No desert 'but your blood I in my body And sythen this note 26 is so nys that noght reckon hit yow falles, 28

And since this affair is so foolish that you it And I have frayned 29 hit at yow fyrst, foldez 30

befits not, hit to me!

And I have sued for it first, let my suit be 31 not comlyly, let alle this cort granted !

And if my conduct is not comely, let all this Bout 33 blame.”

361

court judge me
Ryche 34 to-geder con roun,

To blame.”
And sythen thay redden alle same, 36

Nobles 'gan whispering;
To ryd the kyng wyth croun,37

Their verdict was the same,
And gif Gawan the game.

To exempt the crownëd king

And give Gawain the game. I than if any man

2 did courteous words 4 this encounter 5 worthy 6move ? leave nay

goodness affair foolish

28 becomes 8 liege o rich (splendid) court fitting 11 is known quested grant 31 if I speak 32 judge 33 without for truth 12 where 13 raised 14 hall 15 desirous 16 think 34 the great ones 35 did whisper 36 and afterwards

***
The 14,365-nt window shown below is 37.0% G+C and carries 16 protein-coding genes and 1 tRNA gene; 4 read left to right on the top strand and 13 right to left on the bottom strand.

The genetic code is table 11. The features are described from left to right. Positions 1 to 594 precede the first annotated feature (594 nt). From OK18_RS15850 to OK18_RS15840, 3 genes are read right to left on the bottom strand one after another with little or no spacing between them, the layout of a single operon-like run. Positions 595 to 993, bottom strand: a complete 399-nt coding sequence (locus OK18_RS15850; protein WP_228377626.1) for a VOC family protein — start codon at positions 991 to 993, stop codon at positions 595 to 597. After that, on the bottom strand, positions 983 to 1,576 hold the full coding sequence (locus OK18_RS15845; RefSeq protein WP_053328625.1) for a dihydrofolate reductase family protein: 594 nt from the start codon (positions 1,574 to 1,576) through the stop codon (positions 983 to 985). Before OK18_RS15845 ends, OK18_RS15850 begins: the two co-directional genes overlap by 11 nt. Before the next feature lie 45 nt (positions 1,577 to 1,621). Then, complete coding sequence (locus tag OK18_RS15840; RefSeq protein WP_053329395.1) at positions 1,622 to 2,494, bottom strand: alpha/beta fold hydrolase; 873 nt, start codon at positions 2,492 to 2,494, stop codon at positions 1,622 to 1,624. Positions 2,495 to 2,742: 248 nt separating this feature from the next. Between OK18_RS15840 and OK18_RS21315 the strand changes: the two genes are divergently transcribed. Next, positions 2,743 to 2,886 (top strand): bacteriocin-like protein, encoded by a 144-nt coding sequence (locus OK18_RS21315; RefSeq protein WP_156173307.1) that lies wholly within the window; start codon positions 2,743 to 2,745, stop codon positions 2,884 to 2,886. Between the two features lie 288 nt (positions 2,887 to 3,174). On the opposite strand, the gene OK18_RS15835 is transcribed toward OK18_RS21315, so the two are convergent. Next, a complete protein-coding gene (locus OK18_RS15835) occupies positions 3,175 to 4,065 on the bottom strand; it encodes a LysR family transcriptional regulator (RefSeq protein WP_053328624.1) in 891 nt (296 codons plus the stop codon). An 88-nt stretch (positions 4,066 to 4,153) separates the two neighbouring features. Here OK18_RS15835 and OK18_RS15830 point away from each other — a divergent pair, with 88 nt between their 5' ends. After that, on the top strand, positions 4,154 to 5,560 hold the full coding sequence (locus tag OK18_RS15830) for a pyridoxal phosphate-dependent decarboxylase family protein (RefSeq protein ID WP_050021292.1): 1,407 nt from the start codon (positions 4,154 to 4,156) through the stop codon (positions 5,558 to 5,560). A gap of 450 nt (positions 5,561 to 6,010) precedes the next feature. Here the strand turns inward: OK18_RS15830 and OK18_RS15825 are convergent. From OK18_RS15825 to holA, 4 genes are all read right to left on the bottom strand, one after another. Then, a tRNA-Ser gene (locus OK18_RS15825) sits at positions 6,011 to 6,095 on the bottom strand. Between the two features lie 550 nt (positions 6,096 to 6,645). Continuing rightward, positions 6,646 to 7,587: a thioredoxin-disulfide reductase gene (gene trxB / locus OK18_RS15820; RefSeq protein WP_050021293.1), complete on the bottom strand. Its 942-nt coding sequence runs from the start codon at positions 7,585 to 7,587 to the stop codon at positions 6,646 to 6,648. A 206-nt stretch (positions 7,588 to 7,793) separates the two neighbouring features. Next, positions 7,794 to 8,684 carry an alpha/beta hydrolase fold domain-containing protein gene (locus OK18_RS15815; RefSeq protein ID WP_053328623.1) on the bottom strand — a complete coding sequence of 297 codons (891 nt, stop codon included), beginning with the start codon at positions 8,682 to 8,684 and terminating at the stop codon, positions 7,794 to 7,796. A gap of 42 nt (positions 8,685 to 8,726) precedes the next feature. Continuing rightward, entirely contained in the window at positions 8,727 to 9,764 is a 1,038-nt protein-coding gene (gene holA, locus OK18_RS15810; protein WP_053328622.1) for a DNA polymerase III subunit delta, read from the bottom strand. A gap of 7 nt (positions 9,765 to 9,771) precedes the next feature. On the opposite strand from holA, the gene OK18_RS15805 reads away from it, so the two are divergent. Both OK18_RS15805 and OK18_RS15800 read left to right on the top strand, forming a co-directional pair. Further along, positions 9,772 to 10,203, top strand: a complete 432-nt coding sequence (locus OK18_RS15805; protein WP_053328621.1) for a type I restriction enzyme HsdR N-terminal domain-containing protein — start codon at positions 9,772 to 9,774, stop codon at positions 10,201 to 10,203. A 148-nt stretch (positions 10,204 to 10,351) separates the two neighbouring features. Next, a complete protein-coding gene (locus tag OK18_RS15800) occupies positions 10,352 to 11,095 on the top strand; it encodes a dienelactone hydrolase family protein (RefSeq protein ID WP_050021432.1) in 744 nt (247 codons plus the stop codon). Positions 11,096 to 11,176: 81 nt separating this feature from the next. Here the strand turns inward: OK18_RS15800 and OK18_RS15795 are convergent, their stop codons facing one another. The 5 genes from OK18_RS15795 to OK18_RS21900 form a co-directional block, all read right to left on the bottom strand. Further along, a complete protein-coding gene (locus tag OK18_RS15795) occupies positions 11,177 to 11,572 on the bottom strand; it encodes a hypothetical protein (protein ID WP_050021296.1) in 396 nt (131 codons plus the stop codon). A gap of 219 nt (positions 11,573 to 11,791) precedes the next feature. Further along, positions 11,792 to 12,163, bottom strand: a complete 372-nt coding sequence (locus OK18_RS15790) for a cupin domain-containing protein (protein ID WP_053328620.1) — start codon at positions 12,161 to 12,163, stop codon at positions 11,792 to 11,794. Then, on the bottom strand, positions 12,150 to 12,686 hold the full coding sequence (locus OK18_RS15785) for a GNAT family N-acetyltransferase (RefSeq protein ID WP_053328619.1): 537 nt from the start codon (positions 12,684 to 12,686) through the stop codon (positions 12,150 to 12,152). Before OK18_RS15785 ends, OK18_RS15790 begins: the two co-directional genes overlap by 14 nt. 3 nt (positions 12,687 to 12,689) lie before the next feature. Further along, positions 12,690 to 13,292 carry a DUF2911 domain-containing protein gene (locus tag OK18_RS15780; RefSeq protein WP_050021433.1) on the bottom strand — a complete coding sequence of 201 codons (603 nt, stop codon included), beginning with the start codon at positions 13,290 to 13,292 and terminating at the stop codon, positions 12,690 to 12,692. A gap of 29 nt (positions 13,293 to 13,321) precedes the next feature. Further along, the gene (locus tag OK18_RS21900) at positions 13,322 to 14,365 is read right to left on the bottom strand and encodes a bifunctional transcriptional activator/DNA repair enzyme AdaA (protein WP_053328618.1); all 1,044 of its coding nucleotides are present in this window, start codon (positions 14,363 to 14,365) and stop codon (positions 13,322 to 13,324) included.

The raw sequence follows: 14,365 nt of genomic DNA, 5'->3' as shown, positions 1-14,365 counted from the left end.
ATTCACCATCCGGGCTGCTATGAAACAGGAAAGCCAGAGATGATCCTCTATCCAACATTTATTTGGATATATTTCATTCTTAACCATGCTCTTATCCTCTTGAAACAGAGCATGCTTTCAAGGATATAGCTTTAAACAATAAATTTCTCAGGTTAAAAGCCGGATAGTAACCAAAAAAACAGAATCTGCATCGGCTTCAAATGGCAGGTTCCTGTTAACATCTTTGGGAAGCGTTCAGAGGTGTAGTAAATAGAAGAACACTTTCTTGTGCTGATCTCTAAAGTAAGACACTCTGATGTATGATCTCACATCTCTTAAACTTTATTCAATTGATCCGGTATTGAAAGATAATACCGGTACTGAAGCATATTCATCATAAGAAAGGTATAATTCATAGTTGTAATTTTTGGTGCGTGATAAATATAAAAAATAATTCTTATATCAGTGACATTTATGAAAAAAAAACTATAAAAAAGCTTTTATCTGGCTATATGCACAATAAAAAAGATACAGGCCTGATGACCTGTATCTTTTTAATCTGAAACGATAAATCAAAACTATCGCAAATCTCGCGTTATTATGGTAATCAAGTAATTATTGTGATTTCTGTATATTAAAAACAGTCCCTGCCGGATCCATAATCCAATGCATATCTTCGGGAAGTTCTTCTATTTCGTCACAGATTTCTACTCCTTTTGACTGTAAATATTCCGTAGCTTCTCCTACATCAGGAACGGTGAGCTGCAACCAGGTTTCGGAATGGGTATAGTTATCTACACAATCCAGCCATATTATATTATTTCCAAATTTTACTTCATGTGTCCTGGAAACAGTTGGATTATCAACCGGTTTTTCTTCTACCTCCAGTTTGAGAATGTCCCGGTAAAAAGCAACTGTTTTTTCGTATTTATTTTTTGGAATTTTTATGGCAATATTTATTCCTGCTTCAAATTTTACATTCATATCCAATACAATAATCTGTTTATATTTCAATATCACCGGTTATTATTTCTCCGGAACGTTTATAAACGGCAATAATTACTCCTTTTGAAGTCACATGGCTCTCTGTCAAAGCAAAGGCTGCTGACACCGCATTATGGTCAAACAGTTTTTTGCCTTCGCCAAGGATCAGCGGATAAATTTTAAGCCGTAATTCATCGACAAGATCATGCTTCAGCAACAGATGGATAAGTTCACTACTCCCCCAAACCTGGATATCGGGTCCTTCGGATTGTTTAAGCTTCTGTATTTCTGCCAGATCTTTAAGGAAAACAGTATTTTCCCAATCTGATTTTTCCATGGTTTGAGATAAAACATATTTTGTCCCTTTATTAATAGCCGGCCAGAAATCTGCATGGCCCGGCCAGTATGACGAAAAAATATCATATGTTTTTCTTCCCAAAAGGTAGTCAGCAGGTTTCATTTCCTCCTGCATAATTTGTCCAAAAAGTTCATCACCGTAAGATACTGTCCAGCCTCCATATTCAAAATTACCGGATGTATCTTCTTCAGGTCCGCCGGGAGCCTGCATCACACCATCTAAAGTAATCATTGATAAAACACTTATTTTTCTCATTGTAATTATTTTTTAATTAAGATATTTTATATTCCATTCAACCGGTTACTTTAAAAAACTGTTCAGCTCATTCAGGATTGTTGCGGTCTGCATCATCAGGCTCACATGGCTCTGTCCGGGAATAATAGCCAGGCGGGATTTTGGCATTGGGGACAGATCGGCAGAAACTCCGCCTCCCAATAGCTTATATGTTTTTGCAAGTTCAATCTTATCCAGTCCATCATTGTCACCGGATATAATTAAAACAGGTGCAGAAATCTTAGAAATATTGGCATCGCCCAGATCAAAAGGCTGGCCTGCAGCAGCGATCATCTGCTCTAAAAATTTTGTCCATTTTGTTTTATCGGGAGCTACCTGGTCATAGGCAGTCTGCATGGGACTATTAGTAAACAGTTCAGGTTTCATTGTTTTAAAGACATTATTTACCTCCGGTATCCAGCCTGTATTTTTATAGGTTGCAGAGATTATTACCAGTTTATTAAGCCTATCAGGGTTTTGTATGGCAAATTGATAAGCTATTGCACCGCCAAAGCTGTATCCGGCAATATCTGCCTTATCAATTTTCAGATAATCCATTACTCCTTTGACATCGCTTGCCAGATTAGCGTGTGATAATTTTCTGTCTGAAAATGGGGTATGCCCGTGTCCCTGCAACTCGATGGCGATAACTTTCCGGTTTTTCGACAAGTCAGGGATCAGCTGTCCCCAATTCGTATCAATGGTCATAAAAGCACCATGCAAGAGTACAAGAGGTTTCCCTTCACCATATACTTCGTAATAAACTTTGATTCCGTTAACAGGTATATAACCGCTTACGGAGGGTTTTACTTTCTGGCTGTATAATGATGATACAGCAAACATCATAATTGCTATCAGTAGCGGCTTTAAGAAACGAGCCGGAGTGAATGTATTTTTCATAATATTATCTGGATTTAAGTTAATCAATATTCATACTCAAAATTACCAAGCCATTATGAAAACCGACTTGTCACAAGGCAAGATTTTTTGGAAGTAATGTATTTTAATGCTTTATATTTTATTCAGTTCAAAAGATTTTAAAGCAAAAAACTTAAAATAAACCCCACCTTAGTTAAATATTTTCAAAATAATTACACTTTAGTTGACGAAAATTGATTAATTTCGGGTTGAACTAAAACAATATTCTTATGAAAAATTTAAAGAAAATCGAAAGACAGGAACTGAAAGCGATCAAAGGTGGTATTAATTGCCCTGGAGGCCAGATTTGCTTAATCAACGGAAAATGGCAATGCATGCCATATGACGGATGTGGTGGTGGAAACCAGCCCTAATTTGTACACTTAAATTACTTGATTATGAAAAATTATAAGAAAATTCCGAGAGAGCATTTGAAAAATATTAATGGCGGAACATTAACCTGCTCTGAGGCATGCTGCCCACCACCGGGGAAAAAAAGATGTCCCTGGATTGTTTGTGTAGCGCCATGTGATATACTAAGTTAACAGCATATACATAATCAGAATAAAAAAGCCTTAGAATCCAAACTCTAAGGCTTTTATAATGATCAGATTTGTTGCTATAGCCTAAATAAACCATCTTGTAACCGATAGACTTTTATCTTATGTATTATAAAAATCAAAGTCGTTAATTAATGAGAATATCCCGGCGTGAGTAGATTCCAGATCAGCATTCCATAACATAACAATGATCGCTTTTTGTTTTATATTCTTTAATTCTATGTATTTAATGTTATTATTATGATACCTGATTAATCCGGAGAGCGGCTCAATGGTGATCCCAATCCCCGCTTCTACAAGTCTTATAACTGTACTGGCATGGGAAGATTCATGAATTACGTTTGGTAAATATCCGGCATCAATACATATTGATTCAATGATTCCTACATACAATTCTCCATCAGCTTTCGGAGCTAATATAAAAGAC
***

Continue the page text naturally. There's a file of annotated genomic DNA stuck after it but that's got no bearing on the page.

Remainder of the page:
in field 20 strife 21 weakest they decided unanimously 37 to set aside the 22 least loss 23 if any one seeks the truth uncle crowned king

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And if I carp

rych 32

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XVII

XVII Then comaunded the kyng the knyght for to Then kindly the king commanded him to ryse;

rise; And he ful radly: up ros, and ruchched hym And he came forward quickly and curtsied fayre,

duly, Kneled doun bifore the kyng, and cachez 3 Kneels down before the king and catches the that weppen;

weapon; And he luflyly hit hym laft,* and lyfte up his And he releases it lovingly and lifts up his honde,

hand
And gef hym Goddez blessyng, and gladly And gives him God's blessing and gladly bids
hym biddes

370
him

370 That his hert and his honde schulde bardi be That his heart and his hand should both be bothe.

hardy. "Kepe the, cosyn," quoth the kyng, "that “Take care, cousin,” said the king, “that thou on kyrf sette,

thou carve him once, And if thou redez 6 hym ryght, redly I trowe And if thou touchest him tidily, truly I trow That thou schal byden the bur ' that he schal That thou canst endure any dint that he will bede 8 after."

deal thee." Gawan gocz